FIG. 8 illustrates a configuration of sixteen memory devices refreshed by eight independently controlled refresh cycles tST1, tST2, tST3 and tST4, tST5, tST6, tST7 and tST8, respectively, according to one embodiment;

FIG. 9 illustrates the octal configuration of the memory devices of FIG. 8 implemented within the multiple memory device system of FIG. 1A, according to one embodiment;

FIG. 10A is a flowchart of method steps for configuring, calculating, and generating the timing and assertion of two or more refresh commands, according to one embodiment;

FIG. 10B depicts a series of operations for calculating refresh stagger times for a given configuration.

FIG. 11 is a flowchart of method steps for configuring, calculating, and generating the timing and assertion of two or more refresh commands continuously and asynchronously, according to one embodiment;

FIG. 12 illustrates the interface circuit of FIG. 1A with refresh command outputs adapted to connect to a plurality of memory devices, such as the memory devices of FIG. 1A, according to one embodiment;

FIG. 13 is an exemplary illustration of a 72-bit ECC DIMM based upon industry-standard DRAM devices arranged vertically into stacks and horizontally into an array of stacks, according to one embodiment; and

FIG. 14 is a conceptual illustration of a computer platform including an interface circuit.

DETAILED DESCRIPTION

Illustrative information will now be set forth regarding various optional architectures and features of different embodiments with which the foregoing frameworks may or may not be implemented, per the desires of the user. It should be strongly noted that the following information is set forth for illustrative purposes and should not be construed as limiting in any manner. Any of the following features may be optionally incorporated with or without the other features described.

FIG. 1A illustrates a multiple memory device system 100, according to one embodiment. As shown, the multiple memory device system 100 includes, without limitation, a system device 106 coupled to an interface circuit 102, which is, in turn, coupled to a plurality of physical memory devices 104A-N. The memory devices 104A-N may be any type of memory devices. For example, in various embodiments, one or more of the memory devices 104A, 104B, 104N may include a monolithic memory device. For instance, such monolithic memory device may take the form of dynamic random access memory (DRAM). Such DRAM may take any form including, but not limited to synchronous (SDRAM), double data rate synchronous (DDR DRAM, DDR2 DRAM, DDR3 DRAM, etc.), quad data rate (QDR DRAM), direct RAMBUS (DRDRAM), fast page mode (FPM DRAM), video (VDRAM), extended data out (EDO DRAM), burst EDO (BEDO DRAM), multibank (MDRAM), synchronous graphics (SGRAM), and/or any other type of DRAM. Of course, one or more of the memory devices 104A, 104B, 104N may include other types of memory such as magnetic random access memory (MRAM), intelligent random access memory (IRAM), distributed network architecture (DNA) memory, window random access memory (WRAM), flash memory (e.g. NAND, NOR, or others, etc.), pseudostatic random access memory (PSRAM), wetware memory, and/or any other type of memory device that meets the above definition. In some embodiments, each of the memory devices 104A-N is a separate memory chip. For example, each may be a DDR2 DRAM.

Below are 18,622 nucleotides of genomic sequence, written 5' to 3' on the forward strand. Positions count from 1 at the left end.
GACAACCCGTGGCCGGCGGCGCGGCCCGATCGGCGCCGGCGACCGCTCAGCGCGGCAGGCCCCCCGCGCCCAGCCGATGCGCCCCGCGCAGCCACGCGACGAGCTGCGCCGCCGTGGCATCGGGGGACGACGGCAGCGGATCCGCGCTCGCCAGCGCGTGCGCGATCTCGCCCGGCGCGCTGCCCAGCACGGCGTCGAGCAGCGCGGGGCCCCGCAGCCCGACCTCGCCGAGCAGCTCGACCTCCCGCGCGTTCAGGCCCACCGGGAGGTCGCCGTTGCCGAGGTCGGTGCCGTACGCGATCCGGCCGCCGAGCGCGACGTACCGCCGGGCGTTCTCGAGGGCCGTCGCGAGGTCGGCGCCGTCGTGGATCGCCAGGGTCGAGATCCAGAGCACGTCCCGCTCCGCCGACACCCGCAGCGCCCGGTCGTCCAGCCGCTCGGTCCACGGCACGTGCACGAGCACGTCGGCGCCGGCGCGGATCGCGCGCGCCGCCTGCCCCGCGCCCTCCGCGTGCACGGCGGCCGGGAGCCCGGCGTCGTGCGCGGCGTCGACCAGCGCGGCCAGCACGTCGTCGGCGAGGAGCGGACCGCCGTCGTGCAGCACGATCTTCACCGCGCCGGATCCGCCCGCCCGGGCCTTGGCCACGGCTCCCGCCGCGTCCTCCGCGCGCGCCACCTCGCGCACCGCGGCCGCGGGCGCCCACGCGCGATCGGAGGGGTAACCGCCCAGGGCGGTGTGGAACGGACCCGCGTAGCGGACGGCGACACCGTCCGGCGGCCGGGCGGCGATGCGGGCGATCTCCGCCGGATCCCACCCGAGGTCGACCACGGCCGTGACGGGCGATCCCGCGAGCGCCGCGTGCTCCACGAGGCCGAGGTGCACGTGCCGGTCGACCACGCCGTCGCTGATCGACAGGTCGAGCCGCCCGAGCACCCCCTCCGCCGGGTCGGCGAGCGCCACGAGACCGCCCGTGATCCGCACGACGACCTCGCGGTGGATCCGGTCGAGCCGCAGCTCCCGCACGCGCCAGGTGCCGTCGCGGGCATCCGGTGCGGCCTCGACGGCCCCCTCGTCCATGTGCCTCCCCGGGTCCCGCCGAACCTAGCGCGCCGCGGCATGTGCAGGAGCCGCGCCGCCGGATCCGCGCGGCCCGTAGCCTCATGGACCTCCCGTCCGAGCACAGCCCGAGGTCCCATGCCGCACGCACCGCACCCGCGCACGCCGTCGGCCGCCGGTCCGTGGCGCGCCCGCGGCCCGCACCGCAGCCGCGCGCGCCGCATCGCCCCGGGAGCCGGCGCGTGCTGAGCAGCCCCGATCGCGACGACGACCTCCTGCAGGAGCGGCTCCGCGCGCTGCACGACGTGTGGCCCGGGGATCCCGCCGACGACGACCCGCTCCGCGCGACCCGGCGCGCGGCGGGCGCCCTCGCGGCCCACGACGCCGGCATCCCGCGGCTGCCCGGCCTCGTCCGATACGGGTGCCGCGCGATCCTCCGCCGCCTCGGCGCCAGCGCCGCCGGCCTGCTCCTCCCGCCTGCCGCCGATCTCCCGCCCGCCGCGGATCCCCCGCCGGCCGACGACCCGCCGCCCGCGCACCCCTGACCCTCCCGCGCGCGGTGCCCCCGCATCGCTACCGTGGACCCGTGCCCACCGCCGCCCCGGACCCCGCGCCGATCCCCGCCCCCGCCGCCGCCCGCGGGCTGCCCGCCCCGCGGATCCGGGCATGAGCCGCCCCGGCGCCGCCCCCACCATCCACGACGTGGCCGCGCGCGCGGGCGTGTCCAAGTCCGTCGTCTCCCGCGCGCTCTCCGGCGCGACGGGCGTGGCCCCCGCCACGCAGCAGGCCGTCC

In some embodiments, the any of the memory devices 104A-N may itself be a group of memory devices, or may be a group in the physical orientation of a stack. For example, FIG. 1B shows a memory device 130 which is comprised of a group of DRAM memory devices 132A-132N all electrically interconnected to each other and an intelligent buffer 133. In alternative embodiments, the intelligent buffer 133 may include the functionality of interface circuit 102. Further, the memory device 130 may be included in a DIMM (dual in-line memory module) or other type of memory module.

The memory devices 1032A-N may be any type of memory devices. Furthermore, in some embodiments, the memory devices 104A-N may be symmetrical, meaning each has the same capacity, type, speed, etc., while in other embodiments they may be asymmetrical. For ease of illustration only, three such memory devices are shown, 104A, 104B, and 104N, but actual embodiments may use any plural number of memory devices. As will be discussed below, the memory devices 104A-N may optionally be coupled to a memory module (not shown), such as a DIMM.